Shining examples! Competition winners focus on three women who inspired others in times of trouble
June 9, 2020
June 9, 2020
A QE competition inviting boys in lockdown to write essays or design posters about figures who helped others through previous times of adversity drew entries featuring a huge variety of inspirational men and women.
From Winston Churchill to Colonel Sanders (of KFC fame), and from civil rights activist Rosa Parks to the Prophet Muhammad, boys from the first three years at the School spanned the centuries and ranged across the world with their chosen topics.
And the subjects of the three winning entries – who were all women – equally had very different stories, with one being a world-famous scientist, one an Irish-born teacher who became an influential spokesperson promoting Indian national consciousness, and the third the heroine of an aeroplane hijacking.
The competition for Years 7-9 was run and judged by the School’s four Equality, Diversity and Inclusion Ambassadors, Sharvash Jeyaharan, Beker Shah, Vebushan Sukumar and Ukendar Vadivel, all of Year 12.
“We were amazed by the number of high-quality responses from all years,” they said in a joint statement as the results were announced.
In launching the competition, which they entitled TALK, the ambassador team had stated: “The past few weeks have been filled with uncertainty, disappointment and complete confusion. It can be hard to find courage and resilience in this time, but humanity has always bounced back.” They invited boys to write an essay of no more than 1,000 words or design an A4 poster featuring “someone from history that has shown strength and determination in hard times, who inspires you today”.
Year 7 winner Trishan Chanda wrote about Margaret Elizabeth Noble, who was born in Dungannon but became a follower of the Indian spiritual leader, Vivekananda. She devoted her life to service in India, where she ran a school, helped the poor during times of natural disaster and became involved in working towards India’s political emancipation. Her health broken by her efforts, she died aged only 43 in 1911. The ambassadors praised Trishan for “writing a compelling piece about someone not well-known”.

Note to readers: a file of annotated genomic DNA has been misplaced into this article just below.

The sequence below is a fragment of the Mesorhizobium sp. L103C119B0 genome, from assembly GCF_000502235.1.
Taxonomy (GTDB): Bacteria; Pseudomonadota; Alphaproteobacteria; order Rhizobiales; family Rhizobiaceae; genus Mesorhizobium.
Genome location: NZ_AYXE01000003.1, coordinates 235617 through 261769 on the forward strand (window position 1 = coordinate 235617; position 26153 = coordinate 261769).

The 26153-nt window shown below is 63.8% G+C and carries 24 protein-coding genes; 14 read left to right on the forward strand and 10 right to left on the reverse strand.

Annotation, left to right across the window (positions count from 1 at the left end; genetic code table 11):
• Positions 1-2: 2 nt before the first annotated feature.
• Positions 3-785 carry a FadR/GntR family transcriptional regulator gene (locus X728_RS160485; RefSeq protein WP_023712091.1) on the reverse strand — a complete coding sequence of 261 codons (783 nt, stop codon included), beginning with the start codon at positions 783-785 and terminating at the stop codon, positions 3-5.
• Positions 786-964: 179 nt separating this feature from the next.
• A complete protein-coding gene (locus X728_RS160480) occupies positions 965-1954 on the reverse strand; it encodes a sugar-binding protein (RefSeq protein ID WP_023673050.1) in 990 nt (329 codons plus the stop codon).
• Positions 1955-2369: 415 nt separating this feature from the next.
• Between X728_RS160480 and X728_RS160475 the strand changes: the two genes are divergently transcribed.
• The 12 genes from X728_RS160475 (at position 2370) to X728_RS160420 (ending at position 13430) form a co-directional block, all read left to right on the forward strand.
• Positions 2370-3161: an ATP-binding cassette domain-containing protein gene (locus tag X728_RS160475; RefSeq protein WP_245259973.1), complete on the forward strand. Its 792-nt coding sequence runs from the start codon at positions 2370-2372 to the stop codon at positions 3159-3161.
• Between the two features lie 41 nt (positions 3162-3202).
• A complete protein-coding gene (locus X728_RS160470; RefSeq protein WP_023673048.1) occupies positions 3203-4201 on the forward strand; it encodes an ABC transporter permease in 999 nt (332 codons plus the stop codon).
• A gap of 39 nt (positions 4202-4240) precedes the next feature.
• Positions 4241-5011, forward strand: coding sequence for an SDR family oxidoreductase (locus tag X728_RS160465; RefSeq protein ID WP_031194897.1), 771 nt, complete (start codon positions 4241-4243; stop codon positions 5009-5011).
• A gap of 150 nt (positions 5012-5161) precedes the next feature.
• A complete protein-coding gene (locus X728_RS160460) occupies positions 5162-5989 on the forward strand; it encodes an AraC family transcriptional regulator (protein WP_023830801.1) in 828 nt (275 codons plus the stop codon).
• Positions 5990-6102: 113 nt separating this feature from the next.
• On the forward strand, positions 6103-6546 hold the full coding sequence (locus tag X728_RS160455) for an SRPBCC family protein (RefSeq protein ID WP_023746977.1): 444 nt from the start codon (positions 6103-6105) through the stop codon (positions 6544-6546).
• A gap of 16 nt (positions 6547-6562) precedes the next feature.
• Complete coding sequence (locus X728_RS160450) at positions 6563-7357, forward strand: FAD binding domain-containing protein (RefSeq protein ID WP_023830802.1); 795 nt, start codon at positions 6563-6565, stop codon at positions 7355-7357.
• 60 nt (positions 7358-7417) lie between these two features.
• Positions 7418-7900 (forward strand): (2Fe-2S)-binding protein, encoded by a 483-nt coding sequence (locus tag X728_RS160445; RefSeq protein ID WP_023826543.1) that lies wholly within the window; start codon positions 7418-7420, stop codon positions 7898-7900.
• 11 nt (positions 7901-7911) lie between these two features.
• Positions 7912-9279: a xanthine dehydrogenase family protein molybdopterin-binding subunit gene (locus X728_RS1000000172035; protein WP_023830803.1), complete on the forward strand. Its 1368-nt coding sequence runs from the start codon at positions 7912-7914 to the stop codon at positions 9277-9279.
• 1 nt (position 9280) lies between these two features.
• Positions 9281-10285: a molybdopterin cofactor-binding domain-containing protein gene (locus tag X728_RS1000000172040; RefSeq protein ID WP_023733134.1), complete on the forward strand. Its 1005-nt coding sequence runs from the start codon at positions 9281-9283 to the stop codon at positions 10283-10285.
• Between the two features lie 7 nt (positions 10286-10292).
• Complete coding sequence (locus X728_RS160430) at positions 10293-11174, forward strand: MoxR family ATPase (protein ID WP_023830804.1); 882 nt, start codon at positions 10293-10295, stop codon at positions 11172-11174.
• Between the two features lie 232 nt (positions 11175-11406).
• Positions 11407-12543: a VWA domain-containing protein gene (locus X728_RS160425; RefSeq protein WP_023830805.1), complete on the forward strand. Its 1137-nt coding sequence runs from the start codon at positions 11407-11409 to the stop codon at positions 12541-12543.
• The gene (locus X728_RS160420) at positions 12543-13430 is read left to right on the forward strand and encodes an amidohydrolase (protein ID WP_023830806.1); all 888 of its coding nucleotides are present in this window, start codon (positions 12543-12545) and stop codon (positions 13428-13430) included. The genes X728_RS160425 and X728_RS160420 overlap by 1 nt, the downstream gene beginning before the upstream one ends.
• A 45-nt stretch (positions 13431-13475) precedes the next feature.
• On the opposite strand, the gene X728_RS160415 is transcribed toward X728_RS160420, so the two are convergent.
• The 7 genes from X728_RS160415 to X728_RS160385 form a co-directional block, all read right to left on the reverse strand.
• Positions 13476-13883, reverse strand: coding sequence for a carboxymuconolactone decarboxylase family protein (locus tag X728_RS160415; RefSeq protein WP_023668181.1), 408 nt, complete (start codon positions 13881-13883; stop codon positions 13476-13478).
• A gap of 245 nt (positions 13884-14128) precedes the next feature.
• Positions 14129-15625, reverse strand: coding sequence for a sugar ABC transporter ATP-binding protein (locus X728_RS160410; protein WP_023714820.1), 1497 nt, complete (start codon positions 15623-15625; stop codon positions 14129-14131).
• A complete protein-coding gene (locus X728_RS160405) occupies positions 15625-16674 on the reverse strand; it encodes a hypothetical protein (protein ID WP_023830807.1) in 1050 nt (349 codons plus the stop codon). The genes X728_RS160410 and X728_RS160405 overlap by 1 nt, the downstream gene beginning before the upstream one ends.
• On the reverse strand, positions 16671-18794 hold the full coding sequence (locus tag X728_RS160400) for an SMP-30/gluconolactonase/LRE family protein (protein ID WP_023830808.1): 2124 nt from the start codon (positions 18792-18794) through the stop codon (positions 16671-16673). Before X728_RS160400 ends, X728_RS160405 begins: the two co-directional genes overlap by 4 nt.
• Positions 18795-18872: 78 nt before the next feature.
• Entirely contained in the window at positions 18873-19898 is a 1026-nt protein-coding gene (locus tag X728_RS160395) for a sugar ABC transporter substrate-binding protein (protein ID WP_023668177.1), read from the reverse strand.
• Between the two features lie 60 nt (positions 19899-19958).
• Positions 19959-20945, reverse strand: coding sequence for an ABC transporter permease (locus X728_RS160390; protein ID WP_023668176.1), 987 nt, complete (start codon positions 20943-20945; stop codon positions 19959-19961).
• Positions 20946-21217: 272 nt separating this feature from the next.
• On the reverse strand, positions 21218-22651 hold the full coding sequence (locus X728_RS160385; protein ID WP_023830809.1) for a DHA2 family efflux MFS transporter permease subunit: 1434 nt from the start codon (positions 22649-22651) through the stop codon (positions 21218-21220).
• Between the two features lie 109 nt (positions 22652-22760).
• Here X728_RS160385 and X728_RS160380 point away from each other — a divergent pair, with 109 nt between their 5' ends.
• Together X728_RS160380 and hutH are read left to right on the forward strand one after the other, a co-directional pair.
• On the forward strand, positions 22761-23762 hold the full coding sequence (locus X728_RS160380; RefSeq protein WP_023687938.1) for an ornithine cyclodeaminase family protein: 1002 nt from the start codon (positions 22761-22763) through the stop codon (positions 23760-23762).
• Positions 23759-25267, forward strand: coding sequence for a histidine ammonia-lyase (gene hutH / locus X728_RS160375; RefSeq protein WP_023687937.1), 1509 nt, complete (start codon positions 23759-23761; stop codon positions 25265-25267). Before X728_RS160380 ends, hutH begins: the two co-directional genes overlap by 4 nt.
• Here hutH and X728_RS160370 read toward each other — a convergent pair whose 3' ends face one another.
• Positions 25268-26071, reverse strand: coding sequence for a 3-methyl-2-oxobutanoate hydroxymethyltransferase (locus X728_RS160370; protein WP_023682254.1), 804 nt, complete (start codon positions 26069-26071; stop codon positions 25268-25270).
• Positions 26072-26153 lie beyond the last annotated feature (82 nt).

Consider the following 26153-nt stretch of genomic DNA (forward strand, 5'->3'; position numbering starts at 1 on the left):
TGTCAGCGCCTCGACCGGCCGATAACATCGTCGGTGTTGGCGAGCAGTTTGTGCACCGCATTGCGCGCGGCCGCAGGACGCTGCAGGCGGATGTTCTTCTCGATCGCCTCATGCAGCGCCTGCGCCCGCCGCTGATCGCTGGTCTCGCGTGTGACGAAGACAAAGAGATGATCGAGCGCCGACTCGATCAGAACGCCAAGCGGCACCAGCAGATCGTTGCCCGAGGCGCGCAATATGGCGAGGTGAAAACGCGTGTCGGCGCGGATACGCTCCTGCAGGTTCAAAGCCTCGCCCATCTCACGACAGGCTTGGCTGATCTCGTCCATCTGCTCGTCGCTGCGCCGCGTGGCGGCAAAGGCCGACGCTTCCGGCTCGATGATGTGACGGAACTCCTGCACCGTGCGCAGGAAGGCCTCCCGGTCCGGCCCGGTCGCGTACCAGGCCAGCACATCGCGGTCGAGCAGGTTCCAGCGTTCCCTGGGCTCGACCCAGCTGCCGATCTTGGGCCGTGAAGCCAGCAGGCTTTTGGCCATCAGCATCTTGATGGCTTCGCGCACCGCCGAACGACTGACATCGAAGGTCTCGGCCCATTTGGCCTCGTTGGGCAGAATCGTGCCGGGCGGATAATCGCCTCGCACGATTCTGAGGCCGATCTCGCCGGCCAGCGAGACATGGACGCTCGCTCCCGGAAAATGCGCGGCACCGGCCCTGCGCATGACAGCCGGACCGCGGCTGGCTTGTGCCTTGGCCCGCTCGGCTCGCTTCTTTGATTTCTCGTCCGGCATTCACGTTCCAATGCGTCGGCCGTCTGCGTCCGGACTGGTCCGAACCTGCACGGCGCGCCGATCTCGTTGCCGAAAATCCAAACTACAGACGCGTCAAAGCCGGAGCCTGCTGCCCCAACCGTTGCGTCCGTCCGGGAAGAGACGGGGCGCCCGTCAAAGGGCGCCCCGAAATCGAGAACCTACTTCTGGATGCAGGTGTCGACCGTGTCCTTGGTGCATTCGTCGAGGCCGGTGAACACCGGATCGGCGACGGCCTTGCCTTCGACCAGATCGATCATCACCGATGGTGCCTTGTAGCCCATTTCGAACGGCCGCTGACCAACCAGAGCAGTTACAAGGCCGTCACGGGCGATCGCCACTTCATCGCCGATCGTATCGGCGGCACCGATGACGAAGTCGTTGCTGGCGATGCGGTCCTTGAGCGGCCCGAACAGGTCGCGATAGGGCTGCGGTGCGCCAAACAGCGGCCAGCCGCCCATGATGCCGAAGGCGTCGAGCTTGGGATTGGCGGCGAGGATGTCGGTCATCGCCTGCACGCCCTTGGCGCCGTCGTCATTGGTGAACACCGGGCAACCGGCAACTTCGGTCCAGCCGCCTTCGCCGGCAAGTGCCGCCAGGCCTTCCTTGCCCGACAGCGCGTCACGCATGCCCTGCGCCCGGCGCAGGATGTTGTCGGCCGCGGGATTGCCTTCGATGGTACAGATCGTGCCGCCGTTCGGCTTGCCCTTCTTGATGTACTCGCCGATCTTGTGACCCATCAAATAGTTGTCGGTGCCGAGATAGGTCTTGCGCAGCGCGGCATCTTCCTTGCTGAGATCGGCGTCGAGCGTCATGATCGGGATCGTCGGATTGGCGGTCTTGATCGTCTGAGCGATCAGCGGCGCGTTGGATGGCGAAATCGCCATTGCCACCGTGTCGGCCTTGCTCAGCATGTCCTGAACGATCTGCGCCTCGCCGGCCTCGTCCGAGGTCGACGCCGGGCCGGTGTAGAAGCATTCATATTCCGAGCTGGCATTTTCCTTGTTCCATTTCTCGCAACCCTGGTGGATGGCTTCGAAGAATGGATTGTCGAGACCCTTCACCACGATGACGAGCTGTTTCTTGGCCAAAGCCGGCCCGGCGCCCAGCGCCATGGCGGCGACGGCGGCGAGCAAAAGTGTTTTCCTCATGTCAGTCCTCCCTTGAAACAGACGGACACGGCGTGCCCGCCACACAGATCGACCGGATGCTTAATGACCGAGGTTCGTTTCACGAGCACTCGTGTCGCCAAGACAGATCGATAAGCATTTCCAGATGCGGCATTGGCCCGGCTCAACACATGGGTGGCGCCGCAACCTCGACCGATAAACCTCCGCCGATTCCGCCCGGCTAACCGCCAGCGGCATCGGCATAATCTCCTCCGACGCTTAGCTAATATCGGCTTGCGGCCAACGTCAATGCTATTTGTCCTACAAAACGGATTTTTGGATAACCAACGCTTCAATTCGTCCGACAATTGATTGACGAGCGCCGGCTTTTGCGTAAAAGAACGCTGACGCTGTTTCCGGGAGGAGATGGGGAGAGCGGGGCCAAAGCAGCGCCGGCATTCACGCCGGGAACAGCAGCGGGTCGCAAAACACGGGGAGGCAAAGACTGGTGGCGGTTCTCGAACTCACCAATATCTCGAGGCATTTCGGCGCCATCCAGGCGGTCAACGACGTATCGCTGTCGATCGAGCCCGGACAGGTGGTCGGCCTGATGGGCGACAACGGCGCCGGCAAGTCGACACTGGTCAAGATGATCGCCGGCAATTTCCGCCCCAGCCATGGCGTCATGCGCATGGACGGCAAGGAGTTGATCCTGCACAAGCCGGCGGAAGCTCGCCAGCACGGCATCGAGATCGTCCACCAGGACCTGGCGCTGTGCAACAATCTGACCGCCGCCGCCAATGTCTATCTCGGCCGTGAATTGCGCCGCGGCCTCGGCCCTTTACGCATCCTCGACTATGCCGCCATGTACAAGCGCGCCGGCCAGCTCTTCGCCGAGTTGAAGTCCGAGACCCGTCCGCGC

By contrast, Year 8 winner Chanul Athukoralage’s subject was one of the world’s best-known scientists, Marie Curie, who was the first woman ever to win a Nobel Prize and who remains the only person to have won a Nobel Prize in two different scientific fields – Physics and Chemistry.
The judge’s praised Chanul’s “eye-catching” poster and described the Polish (and naturalised-French) pioneer of research into radioactivity, who died in 1934, as “an inspiration to the aspiring scientists of today”. In what Chanul described as the “greatest comeback science will ever see”, she overcame the devastating death of her scientist husband Pierre Curie in an accident in 1906 and went on to take the University of Paris chair that had been created for her husband and to win her second Nobel Prize.
Dhruv Chadha, the winning entrant from Year 9, related the story of Pan Am head purser, Neerja Bhanot, from India, who was shot and killed while saving passengers on her hijacked flight during a stopover in Karachi, Pakistan, in 1986. Earlier in the flight, she had hidden the passports of passengers on the flight so that the hijackers could not identify American passengers, whom they were targeting. When, after 17 hours, the hijackers opened fire and set off explosives, she opened one of the aircraft’s doors and started helping passengers escape, but was shot at point-blank range. “The story of her selflessness and humanity is moving – sacrificing her life for the 384 passengers of a hijacked plane,” the judges said.